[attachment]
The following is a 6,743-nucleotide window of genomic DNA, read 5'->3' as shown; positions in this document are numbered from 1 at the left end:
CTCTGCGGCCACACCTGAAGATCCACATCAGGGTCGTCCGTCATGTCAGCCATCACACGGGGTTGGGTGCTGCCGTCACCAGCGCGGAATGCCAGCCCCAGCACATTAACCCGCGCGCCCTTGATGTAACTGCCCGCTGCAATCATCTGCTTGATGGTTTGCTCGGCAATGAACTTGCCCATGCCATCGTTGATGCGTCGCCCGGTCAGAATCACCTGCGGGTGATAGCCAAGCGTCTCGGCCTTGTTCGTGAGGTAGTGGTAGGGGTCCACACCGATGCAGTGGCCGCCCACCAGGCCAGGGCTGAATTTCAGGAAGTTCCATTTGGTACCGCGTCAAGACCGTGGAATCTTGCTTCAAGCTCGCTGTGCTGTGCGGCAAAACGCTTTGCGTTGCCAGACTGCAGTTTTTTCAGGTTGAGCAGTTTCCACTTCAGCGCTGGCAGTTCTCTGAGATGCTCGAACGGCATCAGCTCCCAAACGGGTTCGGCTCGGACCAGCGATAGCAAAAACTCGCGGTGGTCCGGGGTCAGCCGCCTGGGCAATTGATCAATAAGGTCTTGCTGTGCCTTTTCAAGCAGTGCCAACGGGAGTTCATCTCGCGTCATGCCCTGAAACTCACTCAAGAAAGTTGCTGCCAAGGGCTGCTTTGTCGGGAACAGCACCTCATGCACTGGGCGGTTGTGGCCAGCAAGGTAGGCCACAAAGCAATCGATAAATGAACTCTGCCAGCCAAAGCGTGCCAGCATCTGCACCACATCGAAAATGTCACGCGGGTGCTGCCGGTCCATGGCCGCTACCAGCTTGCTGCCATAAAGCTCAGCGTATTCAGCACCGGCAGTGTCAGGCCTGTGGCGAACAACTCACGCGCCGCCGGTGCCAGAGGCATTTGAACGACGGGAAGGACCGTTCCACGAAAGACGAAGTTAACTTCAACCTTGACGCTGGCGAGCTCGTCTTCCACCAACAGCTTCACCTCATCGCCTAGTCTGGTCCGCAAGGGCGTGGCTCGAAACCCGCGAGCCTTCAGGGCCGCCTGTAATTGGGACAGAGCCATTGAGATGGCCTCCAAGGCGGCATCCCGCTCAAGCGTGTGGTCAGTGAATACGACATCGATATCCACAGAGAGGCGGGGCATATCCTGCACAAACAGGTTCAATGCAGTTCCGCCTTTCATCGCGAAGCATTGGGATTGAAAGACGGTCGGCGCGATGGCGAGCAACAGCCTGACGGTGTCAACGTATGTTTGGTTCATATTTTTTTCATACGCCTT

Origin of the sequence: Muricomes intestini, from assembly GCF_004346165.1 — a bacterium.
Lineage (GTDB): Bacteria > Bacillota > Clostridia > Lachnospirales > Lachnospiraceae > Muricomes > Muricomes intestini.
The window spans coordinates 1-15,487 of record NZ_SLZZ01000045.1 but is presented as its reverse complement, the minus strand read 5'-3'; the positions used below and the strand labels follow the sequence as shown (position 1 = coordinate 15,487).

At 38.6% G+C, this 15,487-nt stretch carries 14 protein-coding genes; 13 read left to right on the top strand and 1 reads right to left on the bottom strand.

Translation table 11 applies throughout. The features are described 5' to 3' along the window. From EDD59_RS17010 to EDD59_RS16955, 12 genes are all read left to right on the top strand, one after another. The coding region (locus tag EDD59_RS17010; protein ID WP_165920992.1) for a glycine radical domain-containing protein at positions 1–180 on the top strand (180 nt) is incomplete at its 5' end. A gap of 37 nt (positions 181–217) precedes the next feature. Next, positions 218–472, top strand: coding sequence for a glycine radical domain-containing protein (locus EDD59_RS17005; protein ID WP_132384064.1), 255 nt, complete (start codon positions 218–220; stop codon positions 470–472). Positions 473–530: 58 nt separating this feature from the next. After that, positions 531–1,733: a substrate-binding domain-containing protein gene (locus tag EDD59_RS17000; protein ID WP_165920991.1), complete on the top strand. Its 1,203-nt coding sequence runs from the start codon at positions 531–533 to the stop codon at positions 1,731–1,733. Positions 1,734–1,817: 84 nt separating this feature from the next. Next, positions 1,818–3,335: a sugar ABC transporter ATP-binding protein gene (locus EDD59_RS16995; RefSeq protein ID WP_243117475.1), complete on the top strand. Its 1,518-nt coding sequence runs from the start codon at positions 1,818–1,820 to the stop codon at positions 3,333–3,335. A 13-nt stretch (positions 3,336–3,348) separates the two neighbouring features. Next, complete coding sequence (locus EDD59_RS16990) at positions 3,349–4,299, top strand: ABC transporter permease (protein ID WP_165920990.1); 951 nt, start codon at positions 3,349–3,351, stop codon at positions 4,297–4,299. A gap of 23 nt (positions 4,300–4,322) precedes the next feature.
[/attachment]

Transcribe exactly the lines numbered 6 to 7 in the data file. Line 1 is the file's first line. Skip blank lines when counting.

At 38.6% G+C, this 15,487-nt stretch carries 14 protein-coding genes; 13 read left to right on the top strand and 1 reads right to left on the bottom strand.

Translation table 11 applies throughout. The features are described 5' to 3' along the window. From EDD59_RS17010 to EDD59_RS16955, 12 genes are all read left to right on the top strand, one after another. The coding region (locus tag EDD59_RS17010; protein ID WP_165920992.1) for a glycine radical domain-containing protein at positions 1–180 on the top strand (180 nt) is incomplete at its 5' end. A gap of 37 nt (positions 181–217) precedes the next feature. Next, positions 218–472, top strand: coding sequence for a glycine radical domain-containing protein (locus EDD59_RS17005; protein ID WP_132384064.1), 255 nt, complete (start codon positions 218–220; stop codon positions 470–472). Positions 473–530: 58 nt separating this feature from the next. After that, positions 531–1,733: a substrate-binding domain-containing protein gene (locus tag EDD59_RS17000; protein ID WP_165920991.1), complete on the top strand. Its 1,203-nt coding sequence runs from the start codon at positions 531–533 to the stop codon at positions 1,731–1,733. Positions 1,734–1,817: 84 nt separating this feature from the next. Next, positions 1,818–3,335: a sugar ABC transporter ATP-binding protein gene (locus EDD59_RS16995; RefSeq protein ID WP_243117475.1), complete on the top strand. Its 1,518-nt coding sequence runs from the start codon at positions 1,818–1,820 to the stop codon at positions 3,333–3,335. A 13-nt stretch (positions 3,336–3,348) separates the two neighbouring features. Next, complete coding sequence (locus EDD59_RS16990) at positions 3,349–4,299, top strand: ABC transporter permease (protein ID WP_165920990.1); 951 nt, start codon at positions 3,349–3,351, stop codon at positions 4,297–4,299. A gap of 23 nt (positions 4,300–4,322) precedes the next feature.